thenerdreports

reporting all things bookish

Archive for the tag “Jane Austen”

Review: Austenland

When I took out Austenland by Shannon Hale, I was thinking light and fun, a good way to start my Austen in August journey. What I was not thinking was a book I nearly out down because of offense or a philosophical debate in my head.

As I mentioned in Saturday’s Library Loot post, Austenland by Shannon Hale is the fictional tale of Jane Hayes, someone who is Mr Darcy obsessed, and she has been found out by her great Aunt Carolyn. Carolyn bequeths an unusal gift at her passing: a trip to Pembrooke Park to live in the Regency Era written about by Jane Austen.

What’s interesting is that Jane sees Pembrooke Park as the antidote to her Austen obsession. Every man she’s dated is held up the Mr. Darcy standard, and now she has the chance to find her Mr. Darcy. But instead of things become clearer, they become muddier as she struggles to differentiate her Austen fantasies from her reality, and she doesn’t know who is an actor, and who is not.

What really frustrated me about this short novel is that I don’t think Hale does a good job of resolving the issues that she raises. I feel like she dances on the line between judging her character and others because they indulge in this Austen fantasy, and endorsing it. Is it really okay to have your reality so influenced by fiction that you hold every real man you meet to the standards of the fictional Darcy? Is it okay to cheat on a spouse by indulging yearly in a Regency Era romance because they’ve settled for something less than love? Is that what love is…one of the romances out a Jane Austen novel?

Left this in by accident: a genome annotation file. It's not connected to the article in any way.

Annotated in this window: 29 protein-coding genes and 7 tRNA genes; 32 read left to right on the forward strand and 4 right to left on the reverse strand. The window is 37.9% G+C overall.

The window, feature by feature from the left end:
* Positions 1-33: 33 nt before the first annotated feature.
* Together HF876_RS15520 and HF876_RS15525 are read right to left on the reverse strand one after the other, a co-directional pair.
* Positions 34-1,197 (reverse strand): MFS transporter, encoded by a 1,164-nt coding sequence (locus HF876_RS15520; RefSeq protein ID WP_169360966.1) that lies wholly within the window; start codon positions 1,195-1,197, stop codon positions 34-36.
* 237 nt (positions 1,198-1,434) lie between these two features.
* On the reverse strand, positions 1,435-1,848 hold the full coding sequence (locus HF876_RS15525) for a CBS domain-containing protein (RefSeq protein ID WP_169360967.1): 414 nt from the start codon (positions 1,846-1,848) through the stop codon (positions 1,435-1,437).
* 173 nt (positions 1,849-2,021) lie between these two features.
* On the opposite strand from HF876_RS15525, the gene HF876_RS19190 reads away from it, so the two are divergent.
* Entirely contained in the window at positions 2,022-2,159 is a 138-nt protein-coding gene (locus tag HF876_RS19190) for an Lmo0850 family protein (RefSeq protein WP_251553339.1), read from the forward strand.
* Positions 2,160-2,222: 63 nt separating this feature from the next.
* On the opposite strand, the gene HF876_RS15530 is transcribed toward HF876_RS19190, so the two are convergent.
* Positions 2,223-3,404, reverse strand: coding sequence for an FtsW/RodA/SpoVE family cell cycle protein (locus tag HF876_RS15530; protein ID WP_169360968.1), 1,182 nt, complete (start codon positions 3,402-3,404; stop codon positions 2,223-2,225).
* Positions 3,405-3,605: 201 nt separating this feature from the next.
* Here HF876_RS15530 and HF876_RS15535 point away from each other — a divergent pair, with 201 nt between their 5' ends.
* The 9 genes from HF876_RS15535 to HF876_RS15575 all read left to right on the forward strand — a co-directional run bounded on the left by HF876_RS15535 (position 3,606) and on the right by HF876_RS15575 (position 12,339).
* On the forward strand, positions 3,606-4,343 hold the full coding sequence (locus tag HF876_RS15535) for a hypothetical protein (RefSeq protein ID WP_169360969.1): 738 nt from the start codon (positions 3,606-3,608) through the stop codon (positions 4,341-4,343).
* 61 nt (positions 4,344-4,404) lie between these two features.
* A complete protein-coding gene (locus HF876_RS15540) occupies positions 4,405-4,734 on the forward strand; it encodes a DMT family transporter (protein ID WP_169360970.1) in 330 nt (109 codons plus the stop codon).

Honestly, my perspective is no, none of those things are okay. Jane Hayes herself seems disgusted by the length at which she, and the others at this resort experience have gone to indulge in this fantasy, and yet…well, prepare for the spoiler here… she ends up with her OWN Mr. Darcy. Seriously?! Hale, make up your mind!

I love Jane Austen’s work in both the characters she has created and in the genius of her writing, and I expected this book to be a fun hat tip to that work. Instead, it was an uncomfortable reminder of how some blur the lines between fantasy and reality, and about how complicated it makes life. I give this book one star. And for the remainder of the month, I’ll be sticking to Austen’s actual works. Not some spin off fiction.

Library Loot: August 1-7

Library Loot is a weekly event co-hosted by Claire from The Captive Reader and Marg from The Adventures of an Intrepid Reader that encourages bloggers to share the books they’ve checked out from the library.

It’s been awhile since I’ve posted Library Loot because its been a few weeks since I’ve visited the library for any other reason than to return some items. But this week I needed some fresh material, and some reserves I had ordered came in, so I headed down. Here’s the loot:

Lady Almina and the Real Downton Abbey: The Lost Legacy of Highclere Castle by The Countess of Carnarvon

I am actually listening to this one, which tells the story of the family who resided in Highclere Castle, where Julian Fellowes Downton Abbey is set. Its more than anything a biography of Lady Almina, but its interesting, and so far I’ve actually been able to put a couple of historical events in perspective in my mind, which I always enjoy.